There have been some interesting developments in the story of Café Roubaix and their troubles with bicycle corporate giant Specialized. As I stated a few days ago, the little bike shop in Alberta has been threatened with legal action from Specialized over the shop's use of the name "Roubaix" which Specialized apparently owns as intellectual property. The story has gone viral on the internet and social media, and shop owner Dan Richter has seen an outpouring of support from people across the continent while Specialized has seen a mighty backlash in bad publicity. The story has even been picked up on national broadcast news -- I heard Richter being interviewed on NPR on Tuesday.
Since the story originally broke in the Calgary Herald on Dec. 7, several things have happened.
On Dec. 9, according to Bikeretailer.com, Advanced Sports International (ASI) which owns the brand Fuji, claimed that it owns the worldwide rights to the name Roubaix, and that Specialized overstepped its bounds in trying to enforce a trademark on the name. According to ASI, they have been licensing the Roubaix name to Specialized since 2003. Apparently, Specialized did not have the right, under that agreement, to register the Roubaix name as a trademark in Canada. “We are in the process of notifying Specialized that they did not have the authority, as part of our license agreement, to stop Daniel Richter … from using the Roubaix name.”
Further, ASI stated, “While ASI does have the authority to object to Mr. Richter’s use of the name and while we at ASI understand the importance of protecting our bicycle model names, we believe that Mr. Richter did not intend for consumers to confuse his brick-and-mortar establishment or his wheel line with our Roubaix road bike. And we believe consumers are capable of distinguishing his bike shop and wheel line from our established bikes.”
Well, there's a position that seems to make some sense.
Then, on Dec. 10, the Calgary Herald reported that Richter received a call, not from Specialized's lawyers, but from Specialized president Mike Sinyard himself. "I had a great conversation with Mike Sinyard today, and I am happy to let everyone know that things will be working out fine," Richter wrote. "We thank you for your continued support. You have all been so very awesome to us!" After all the negative publicity, Specialized released a statement saying, "We are working hard with Mr. Richter to find a resolution we are both happy with to make this situation right. While we and Mr. Richter can’t yet share specifics, we both look forward to sharing an update soon.”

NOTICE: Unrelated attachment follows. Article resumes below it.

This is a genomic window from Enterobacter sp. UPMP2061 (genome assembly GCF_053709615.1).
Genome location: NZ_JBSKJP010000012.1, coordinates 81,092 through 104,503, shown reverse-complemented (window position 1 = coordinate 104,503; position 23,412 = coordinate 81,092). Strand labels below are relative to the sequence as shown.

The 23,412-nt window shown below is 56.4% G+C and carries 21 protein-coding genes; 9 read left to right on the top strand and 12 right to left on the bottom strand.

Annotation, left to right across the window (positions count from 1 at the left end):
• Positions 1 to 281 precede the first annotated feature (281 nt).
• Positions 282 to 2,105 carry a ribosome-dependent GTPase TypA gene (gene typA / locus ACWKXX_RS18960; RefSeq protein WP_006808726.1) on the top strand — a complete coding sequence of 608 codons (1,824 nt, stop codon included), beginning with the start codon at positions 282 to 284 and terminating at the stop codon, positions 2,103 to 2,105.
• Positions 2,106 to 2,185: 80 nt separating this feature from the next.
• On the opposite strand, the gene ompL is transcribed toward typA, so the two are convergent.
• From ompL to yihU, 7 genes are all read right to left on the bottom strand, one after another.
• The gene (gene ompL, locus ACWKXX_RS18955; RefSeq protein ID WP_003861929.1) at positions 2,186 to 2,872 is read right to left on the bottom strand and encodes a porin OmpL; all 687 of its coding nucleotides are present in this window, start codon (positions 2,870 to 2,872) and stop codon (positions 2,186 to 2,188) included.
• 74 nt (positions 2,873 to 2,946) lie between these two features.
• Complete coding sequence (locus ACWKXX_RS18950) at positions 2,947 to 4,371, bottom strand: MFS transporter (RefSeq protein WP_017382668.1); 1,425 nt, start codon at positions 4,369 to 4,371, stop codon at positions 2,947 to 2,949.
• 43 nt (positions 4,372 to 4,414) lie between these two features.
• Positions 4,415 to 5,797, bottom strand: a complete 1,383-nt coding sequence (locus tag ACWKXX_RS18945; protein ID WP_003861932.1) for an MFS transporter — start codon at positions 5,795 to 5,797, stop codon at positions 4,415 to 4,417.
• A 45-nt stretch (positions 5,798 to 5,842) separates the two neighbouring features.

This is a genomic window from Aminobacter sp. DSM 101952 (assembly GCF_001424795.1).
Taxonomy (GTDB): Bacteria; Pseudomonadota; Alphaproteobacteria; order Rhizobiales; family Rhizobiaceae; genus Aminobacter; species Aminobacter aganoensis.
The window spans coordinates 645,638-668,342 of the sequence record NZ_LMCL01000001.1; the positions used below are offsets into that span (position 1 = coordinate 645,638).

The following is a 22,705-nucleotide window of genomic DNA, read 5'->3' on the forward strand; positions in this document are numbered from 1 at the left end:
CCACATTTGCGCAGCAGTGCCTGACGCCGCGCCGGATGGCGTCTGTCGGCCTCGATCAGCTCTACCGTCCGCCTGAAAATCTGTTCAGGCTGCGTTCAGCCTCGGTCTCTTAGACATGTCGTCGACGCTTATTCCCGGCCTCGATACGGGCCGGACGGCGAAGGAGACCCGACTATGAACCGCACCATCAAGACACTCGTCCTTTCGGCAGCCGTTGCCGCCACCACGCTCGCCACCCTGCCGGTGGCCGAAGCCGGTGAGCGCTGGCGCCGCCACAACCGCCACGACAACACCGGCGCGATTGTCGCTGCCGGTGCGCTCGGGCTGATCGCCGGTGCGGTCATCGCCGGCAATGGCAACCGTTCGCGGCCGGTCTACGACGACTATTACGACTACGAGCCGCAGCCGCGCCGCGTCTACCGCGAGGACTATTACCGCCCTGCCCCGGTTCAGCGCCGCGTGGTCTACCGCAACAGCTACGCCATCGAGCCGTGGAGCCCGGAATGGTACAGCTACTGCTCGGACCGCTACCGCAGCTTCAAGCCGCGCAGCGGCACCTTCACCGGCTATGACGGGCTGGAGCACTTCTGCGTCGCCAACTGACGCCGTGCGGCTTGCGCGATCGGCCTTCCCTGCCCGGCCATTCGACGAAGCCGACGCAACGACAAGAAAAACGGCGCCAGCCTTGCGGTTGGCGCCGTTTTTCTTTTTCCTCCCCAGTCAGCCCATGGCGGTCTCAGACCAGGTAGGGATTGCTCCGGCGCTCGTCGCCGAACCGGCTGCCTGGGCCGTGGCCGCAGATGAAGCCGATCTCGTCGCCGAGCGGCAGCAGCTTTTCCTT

So it looks like the little shop will likely get to keep its name after all. Good news!
Nevertheless, it still troubles me that a big corporation like Specialized, or even ASI, or Trek for that matter, can copyright something like the name of a city or other geographic place, and expect to be able to enforce it. In other situations, they have trademarked common words, like "Epic" and again used their legal might to enforce their "rights." Where does it stop?
Specialized has a bit of a history with this sort of thing, it seems. Back in 2006, they sued a small Portland bicycle company, Mountain Cycle, for their use of the name "Stumptown" on their cyclocross bike. Too similar to Stumpjumper, they said. Never mind that there are a number of locations around the country known as Stumptown, including Portland (going back to the mid-1800s), where the name is used for a wide array of businesses. Mountain Cycle ended up going out of business. At least the name "Stumpjumper" is something relatively original that Specialized can claim to have created. But what was the likelihood that anyone would have confused the two names?
Then there was the case in 2011 where Specialized sued a small wheel-building business (also in Portland) called Epic Wheel Works. Being too small to fight, they changed their name -- but seriously -- how does anyone even get to trademark the word "Epic"? Look out Odysseus and all you other "Epic Heroes." And no more "epic" adventures for anyone who wants to push their limits, either. Ridiculous.
What's next? Can they trademark a person's name? Not that anyone's likely to trademark or copyright my name -- but what about something like "Retrogrouch"? I wouldn't deign to try to trademark it myself, considering that the term has been around for over 20 years and wasn't coined by me. But apparently, that is no legal impediment. Part of me thinks I should do it before someone else does (and then tries to sue me) but there's no way I could afford the legal expense to try to defend it. And apparently, THAT is the real standard -- it's not only who can file the trademark, but who has the legal budget to then defend it against court challenges. That seems to be the strategy Specialized is following.
I'm lucky that Brooks Saddles doesn't take this approach. I'd be in trouble using my own name, or using a little thumbnail picture of a Brooks saddle as my little Google/Blogspot icon.
Trademarking something original -- something you've actually created -- and something that isn't part of the common lexicon or common experience -- that makes sense. There's only one "Coke" or "Coca-Cola" and anyone trying to cash in using that name or something confusingly similar is obviously in violation of trademark law (unless Coca-Cola wants to start going after drug dealers for trademark infringement). That's what the legal profession calls a "strong" trademark. But the name of a city famous for its bicycle race? Or a common word like "Epic"? Heck, even the word "specialized" for that matter.
I'm glad this looks like it will work out for Café Roubaix -- and I'm not feeling too bad for Specialized for the public relations mess this created for them.